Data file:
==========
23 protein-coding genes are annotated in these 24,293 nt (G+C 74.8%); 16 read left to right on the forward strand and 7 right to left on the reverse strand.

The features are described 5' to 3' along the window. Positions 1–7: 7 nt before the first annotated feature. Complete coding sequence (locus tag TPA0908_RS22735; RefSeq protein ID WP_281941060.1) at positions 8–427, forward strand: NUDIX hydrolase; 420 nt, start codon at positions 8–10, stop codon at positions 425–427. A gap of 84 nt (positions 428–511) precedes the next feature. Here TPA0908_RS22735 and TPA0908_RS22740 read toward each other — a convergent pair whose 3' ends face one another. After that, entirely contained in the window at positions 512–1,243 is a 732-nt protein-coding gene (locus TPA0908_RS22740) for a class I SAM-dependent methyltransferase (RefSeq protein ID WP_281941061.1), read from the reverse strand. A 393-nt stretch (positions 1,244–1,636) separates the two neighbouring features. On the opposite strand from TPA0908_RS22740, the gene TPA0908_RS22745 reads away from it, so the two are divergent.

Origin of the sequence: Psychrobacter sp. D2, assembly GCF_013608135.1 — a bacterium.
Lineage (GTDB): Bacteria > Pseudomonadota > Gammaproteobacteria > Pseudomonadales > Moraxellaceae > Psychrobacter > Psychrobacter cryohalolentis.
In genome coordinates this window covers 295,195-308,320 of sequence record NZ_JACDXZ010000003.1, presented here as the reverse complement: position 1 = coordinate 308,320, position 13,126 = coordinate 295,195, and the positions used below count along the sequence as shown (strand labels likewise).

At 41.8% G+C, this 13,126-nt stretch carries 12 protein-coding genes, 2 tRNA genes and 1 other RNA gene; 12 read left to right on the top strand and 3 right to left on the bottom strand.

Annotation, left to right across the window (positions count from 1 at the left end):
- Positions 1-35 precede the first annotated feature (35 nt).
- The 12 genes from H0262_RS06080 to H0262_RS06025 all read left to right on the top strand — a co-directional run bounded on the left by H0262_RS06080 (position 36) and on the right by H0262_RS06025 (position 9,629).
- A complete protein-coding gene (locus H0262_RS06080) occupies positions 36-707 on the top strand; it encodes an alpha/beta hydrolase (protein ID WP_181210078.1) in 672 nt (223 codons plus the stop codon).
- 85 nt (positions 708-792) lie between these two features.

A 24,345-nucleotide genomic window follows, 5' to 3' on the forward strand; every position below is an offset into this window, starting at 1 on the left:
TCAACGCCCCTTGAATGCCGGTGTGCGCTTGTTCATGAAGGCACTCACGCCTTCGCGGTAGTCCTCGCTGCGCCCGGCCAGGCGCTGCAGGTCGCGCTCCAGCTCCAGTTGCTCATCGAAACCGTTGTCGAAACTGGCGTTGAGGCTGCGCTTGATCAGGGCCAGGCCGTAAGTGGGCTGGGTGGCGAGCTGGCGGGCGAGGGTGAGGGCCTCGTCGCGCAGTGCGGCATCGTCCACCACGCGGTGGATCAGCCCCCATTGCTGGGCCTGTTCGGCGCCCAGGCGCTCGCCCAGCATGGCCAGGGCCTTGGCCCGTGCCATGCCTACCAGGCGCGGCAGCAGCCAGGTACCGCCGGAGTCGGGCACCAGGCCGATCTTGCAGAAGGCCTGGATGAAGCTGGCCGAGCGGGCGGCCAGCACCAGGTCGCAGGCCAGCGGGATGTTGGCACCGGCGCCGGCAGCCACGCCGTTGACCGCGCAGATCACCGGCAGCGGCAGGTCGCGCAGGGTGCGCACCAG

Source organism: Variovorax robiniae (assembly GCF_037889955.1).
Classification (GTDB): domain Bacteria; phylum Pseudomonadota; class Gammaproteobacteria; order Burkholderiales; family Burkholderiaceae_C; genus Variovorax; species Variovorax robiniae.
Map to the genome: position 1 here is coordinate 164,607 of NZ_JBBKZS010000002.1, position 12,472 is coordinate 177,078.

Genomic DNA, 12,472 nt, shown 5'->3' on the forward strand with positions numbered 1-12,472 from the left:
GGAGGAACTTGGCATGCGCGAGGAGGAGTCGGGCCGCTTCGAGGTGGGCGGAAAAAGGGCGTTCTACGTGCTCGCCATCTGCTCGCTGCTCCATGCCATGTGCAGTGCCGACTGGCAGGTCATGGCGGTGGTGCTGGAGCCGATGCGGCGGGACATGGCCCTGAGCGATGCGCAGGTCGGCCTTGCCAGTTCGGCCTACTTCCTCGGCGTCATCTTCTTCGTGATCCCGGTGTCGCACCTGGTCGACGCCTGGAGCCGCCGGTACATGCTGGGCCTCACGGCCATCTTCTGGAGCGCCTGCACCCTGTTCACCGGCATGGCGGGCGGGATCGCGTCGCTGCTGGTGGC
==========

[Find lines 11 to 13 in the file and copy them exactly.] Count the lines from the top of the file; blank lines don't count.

- 85 nt (positions 708-792) lie between these two features.

A 24,345-nucleotide genomic window follows, 5' to 3' on the forward strand; every position below is an offset into this window, starting at 1 on the left:
TCAACGCCCCTTGAATGCCGGTGTGCGCTTGTTCATGAAGGCACTCACGCCTTCGCGGTAGTCCTCGCTGCGCCCGGCCAGGCGCTGCAGGTCGCGCTCCAGCTCCAGTTGCTCATCGAAACCGTTGTCGAAACTGGCGTTGAGGCTGCGCTTGATCAGGGCCAGGCCGTAAGTGGGCTGGGTGGCGAGCTGGCGGGCGAGGGTGAGGGCCTCGTCGCGCAGTGCGGCATCGTCCACCACGCGGTGGATCAGCCCCCATTGCTGGGCCTGTTCGGCGCCCAGGCGCTCGCCCAGCATGGCCAGGGCCTTGGCCCGTGCCATGCCTACCAGGCGCGGCAGCAGCCAGGTACCGCCGGAGTCGGGCACCAGGCCGATCTTGCAGAAGGCCTGGATGAAGCTGGCCGAGCGGGCGGCCAGCACCAGGTCGCAGGCCAGCGGGATGTTGGCACCGGCGCCGGCAGCCACGCCGTTGACCGCGCAGATCACCGGCAGCGGCAGGTCGCGCAGGGTGCGCACCAG